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- The European Commission is changing the way security-related issues are checked in Horizon Europe. In Horizon 2020, proposals submitted only to topics flagged as ‘security-sensitive’ were checked.
- In order to ensure that classified information is protected also in the context of EU grants, some EU programmes (including Horizon Europe) will systematically be subject to a security scrutiny procedure for applications that operate in security relevant contexts. Security issues will therefore be checked systematically across all Horizon Europe proposals based on a self-assessment included in a submitted proposal which will ascertain:
- Whether the proposal uses or generates EU classified information;
- Potential of misuse of results (that could be channelled into crime or terrorism), and
- Whether activities involve information or materials subject to national security restrictions.
- The self-assessment checks may in turn trigger an in-depth security scrutiny for those project deemed to include classified or security sensitive information. In this scenario, proposals must be cleared by the Security Scrutiny Working Group (composed of experts from the national security agencies (NSAs). The Security Scrutiny Working Group will undergo a Security Appraisal Process to determine the level of sensitivity of the proposal and check whether all security aspects are being handled appropriately.
- If the outcome of this process leads to requirements to be implemented before grant signature, the beneficiary will need to take immediate action to comply. If the outcome leads to classification and additional requirements to be fulfilled during the project, this will be automatically reflected in the system (classification of existing deliverables, Security Aspect Letter (SAL), Security Classification Guide (SCG), additional security deliverables and a dedicated work package). Finally, if the Appraisal process shows that the project is too security sensitive, funding may have to be refused.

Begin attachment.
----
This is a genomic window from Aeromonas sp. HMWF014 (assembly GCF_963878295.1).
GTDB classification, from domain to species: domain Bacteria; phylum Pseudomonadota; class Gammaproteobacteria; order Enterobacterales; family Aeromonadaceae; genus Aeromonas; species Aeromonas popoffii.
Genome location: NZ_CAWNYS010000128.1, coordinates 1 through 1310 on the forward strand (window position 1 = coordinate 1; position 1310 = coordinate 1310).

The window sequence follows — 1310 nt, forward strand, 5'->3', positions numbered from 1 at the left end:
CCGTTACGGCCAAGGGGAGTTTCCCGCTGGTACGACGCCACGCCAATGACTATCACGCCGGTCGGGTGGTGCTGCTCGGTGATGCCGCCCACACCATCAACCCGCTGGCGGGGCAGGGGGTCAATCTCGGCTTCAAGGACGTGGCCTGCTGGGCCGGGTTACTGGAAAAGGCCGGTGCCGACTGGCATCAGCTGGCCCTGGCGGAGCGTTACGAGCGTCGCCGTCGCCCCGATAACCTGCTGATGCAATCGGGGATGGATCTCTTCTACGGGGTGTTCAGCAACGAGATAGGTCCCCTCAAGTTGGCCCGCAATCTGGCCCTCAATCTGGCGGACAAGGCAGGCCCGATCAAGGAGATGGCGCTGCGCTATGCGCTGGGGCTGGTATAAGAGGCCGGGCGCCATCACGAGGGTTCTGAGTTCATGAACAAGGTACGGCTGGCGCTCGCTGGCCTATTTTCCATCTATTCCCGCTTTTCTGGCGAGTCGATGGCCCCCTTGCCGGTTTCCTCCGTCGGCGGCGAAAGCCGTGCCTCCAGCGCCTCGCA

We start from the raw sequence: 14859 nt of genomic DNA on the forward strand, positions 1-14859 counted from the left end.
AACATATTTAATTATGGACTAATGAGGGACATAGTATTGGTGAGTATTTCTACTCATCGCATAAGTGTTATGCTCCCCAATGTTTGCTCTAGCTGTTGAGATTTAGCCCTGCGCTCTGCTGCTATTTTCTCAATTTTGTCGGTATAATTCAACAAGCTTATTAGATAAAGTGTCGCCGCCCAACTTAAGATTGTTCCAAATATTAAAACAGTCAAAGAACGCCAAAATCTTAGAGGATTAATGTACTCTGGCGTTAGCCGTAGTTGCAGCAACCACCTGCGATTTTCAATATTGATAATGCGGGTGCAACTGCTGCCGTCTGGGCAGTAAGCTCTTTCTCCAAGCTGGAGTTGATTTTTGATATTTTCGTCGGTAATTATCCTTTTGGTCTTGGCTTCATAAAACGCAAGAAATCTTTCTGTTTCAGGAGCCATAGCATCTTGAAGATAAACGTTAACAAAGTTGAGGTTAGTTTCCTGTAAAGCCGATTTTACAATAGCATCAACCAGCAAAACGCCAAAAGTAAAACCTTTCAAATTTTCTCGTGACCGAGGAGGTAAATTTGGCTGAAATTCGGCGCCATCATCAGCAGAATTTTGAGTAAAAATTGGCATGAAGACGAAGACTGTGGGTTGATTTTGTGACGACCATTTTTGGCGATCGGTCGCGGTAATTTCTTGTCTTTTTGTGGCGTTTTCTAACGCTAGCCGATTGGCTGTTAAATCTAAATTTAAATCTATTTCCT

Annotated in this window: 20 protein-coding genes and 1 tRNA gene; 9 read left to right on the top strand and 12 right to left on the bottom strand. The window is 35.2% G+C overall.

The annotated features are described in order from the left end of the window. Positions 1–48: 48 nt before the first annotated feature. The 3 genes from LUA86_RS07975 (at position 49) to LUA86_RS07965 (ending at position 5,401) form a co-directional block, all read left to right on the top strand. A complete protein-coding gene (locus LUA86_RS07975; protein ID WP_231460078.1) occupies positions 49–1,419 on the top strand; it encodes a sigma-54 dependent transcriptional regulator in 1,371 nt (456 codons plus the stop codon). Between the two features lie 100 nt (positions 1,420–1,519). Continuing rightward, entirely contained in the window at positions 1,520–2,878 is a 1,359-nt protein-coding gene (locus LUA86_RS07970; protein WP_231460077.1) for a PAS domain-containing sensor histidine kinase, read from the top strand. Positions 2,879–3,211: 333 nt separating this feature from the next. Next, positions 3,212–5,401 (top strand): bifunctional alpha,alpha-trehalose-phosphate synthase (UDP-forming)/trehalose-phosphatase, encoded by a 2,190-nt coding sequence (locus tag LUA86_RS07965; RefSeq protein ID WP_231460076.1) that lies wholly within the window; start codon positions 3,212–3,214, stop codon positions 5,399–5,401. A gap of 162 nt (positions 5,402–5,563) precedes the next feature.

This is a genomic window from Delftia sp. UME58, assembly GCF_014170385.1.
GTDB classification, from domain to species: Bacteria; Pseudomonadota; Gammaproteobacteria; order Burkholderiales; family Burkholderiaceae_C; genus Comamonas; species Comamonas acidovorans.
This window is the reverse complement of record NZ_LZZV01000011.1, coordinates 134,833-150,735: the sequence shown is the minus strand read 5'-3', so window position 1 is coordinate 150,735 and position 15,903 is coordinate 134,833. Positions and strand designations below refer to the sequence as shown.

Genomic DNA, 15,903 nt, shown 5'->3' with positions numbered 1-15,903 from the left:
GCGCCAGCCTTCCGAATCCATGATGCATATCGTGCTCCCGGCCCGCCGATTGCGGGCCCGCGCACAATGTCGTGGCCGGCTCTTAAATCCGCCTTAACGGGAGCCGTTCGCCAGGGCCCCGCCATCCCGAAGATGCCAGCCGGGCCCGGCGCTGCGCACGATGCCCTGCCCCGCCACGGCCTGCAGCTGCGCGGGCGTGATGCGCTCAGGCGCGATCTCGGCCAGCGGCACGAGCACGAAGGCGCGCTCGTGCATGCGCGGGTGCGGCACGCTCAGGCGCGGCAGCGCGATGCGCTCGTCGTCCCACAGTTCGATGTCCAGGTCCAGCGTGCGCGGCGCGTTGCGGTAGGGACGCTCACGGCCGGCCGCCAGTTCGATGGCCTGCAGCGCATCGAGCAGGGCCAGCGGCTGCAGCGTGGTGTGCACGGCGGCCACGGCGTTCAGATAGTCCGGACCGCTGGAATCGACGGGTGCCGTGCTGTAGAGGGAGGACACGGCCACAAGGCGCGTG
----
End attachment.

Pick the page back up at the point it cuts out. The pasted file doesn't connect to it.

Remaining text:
- In Horizon Europe, some calls related to security-sensitive issues may limit the participation of Associated Countries or Third Country entities on the basis of national security restrictions or EU classified information, known as duly justified exclusions.
- Article 13 of the draft Model Grant Agreement also provides additional information on security-related issues:
- "If EU classified information is used or generated by the action, it must be treated in accordance with the security classification guide (SCG) and security aspect letter (SAL) set out in Annex 1 and Commission Decision (EU, Euratom) 2015/44441 and its implementing rules — until it is declassified. Deliverables which contain EU classified information must be submitted according to special procedures agreed with the granting authority. Action tasks involving EU classified information may be subcontracted only with prior explicit written approval from the granting authority and only to entities established in an EU Member State or in a non-EU country with a security of information agreement with the EU (or an administrative arrangement with the Commission). EU classified information may not be released to any third party (including participants involved in the action".